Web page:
The pain has even moved downtstream. In early July, Technip SA, which supplies equipment and builds plants for producers including Total SA, tried to get out ahead of the slow down by announcing plans to cut 6,000 jobs and reduce its fleet of oil-service ships.
At the time, Technip's press release said, “New projects continue to be deferred as clients assess their investment priorities in a changed oil price environment.”
Then the press release took on a darker tone:
...on occasion there appears to be irrational behavior in bidding on some of the projects... where some discussions are now even stopped and will find their resolution through a legal process.
Technip freely admits that the speed and depth of the downturn took them by surprise:
...these trends have not improved and, in some cases, have actually worsened over the last two months.
On a conference call, CEO Thierry Pilenko said, “We’re not just sitting and waiting for oil prices to go up.” This includes a “well advanced” Algeria refinery project that is now “finished at the client's request,” while Brazil’s state-owned oil company Petrobras has made “tough choices” to focus on pre-salt developments rather than downstream.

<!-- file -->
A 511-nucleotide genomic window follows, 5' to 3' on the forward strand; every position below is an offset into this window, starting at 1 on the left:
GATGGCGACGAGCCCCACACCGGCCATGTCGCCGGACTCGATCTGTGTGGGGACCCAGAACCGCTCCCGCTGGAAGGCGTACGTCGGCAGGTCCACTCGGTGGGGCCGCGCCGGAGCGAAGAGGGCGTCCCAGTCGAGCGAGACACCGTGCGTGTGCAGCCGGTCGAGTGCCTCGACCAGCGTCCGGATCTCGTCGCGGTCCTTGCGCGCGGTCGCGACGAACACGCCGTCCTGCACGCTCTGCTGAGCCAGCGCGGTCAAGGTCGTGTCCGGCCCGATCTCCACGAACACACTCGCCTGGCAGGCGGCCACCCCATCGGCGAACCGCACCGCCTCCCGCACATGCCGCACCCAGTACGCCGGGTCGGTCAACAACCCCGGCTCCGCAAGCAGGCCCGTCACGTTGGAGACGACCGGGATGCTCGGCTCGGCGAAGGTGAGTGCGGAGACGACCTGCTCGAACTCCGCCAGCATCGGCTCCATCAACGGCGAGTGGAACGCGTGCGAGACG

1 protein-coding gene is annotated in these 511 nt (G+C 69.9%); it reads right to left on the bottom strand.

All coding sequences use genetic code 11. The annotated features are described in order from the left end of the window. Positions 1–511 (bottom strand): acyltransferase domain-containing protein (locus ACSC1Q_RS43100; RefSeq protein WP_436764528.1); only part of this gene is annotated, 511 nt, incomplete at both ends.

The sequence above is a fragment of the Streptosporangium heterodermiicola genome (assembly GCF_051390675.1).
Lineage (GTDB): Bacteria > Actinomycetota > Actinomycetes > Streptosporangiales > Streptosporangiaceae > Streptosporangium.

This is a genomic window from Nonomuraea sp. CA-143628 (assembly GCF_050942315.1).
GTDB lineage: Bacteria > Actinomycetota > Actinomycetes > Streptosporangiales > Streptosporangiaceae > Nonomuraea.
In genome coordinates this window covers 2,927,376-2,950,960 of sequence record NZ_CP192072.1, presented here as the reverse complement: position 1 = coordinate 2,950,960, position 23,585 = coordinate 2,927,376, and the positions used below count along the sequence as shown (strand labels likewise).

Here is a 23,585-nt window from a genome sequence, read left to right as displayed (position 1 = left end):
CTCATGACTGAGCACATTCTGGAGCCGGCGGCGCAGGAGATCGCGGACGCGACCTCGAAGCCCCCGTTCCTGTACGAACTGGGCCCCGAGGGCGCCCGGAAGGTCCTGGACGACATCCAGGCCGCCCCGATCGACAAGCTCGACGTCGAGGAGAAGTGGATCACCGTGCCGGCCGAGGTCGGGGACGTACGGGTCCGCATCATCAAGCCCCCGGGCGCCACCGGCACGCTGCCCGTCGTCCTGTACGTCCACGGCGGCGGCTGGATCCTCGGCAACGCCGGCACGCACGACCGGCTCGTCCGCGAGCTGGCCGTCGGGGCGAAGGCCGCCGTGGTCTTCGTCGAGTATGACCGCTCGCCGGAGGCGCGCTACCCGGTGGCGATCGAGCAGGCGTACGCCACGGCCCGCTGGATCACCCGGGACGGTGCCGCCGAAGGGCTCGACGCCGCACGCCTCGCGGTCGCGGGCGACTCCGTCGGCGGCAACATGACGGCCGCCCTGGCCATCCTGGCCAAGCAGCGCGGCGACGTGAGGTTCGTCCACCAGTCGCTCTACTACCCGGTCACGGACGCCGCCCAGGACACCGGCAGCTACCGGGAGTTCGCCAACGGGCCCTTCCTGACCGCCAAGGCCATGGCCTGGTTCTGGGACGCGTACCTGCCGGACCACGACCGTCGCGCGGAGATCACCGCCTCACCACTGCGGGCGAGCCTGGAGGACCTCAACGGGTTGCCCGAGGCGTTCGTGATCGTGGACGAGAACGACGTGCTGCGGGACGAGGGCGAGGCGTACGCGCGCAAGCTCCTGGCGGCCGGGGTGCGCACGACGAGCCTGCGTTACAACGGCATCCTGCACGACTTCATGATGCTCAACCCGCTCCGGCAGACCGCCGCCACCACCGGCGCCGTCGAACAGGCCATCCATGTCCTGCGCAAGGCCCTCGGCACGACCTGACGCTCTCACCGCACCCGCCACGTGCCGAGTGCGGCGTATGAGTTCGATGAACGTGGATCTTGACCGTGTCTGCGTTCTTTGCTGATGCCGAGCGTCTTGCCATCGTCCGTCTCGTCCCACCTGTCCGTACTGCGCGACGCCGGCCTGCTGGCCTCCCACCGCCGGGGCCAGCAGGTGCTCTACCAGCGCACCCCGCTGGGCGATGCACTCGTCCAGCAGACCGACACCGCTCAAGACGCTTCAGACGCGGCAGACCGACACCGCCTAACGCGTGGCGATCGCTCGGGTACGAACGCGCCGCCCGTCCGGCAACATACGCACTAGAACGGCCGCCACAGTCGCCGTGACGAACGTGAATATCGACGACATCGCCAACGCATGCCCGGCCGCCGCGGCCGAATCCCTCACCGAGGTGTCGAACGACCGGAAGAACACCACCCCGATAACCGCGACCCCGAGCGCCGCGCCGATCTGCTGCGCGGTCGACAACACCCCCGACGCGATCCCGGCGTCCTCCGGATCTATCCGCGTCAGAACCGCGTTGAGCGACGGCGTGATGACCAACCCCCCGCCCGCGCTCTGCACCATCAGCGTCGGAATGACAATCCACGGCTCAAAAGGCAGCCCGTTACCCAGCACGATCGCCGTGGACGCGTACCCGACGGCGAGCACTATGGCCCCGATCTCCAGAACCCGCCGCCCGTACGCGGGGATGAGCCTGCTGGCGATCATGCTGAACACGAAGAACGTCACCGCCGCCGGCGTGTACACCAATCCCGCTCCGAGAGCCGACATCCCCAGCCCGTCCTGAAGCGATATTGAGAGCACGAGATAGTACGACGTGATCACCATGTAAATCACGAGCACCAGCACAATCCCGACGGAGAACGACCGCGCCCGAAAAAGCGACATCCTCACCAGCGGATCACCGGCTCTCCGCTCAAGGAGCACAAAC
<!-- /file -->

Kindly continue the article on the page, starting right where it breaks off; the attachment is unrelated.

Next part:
Pilenko elaborted that Technip will be “slowing down dramatically” its onshore/offshore businesses in Brazil." He supplied an eerie image of downstream projects in Latin America that will “disappear” while the company continues to be strong in North America.
Green sprouts in a sea of red
Although green lights are now rare, the report predicts that a “select few" will slip through during the second half of the year, like the recent thumbs up given by Statoil to its Johan Sverdrup project off the coast of Norway.
So for the next year or two, everyone is strapped together during a Maloxx moment, speeding along the crude-oil food chain and digestive tract. Ironically, volatile costs will remain a problem even after the sector improves. That's because the spending delay will create a glut of projects ready to go as soon as prices start to recover — again putting pressure on costs and giving oil traders another round of indigestion.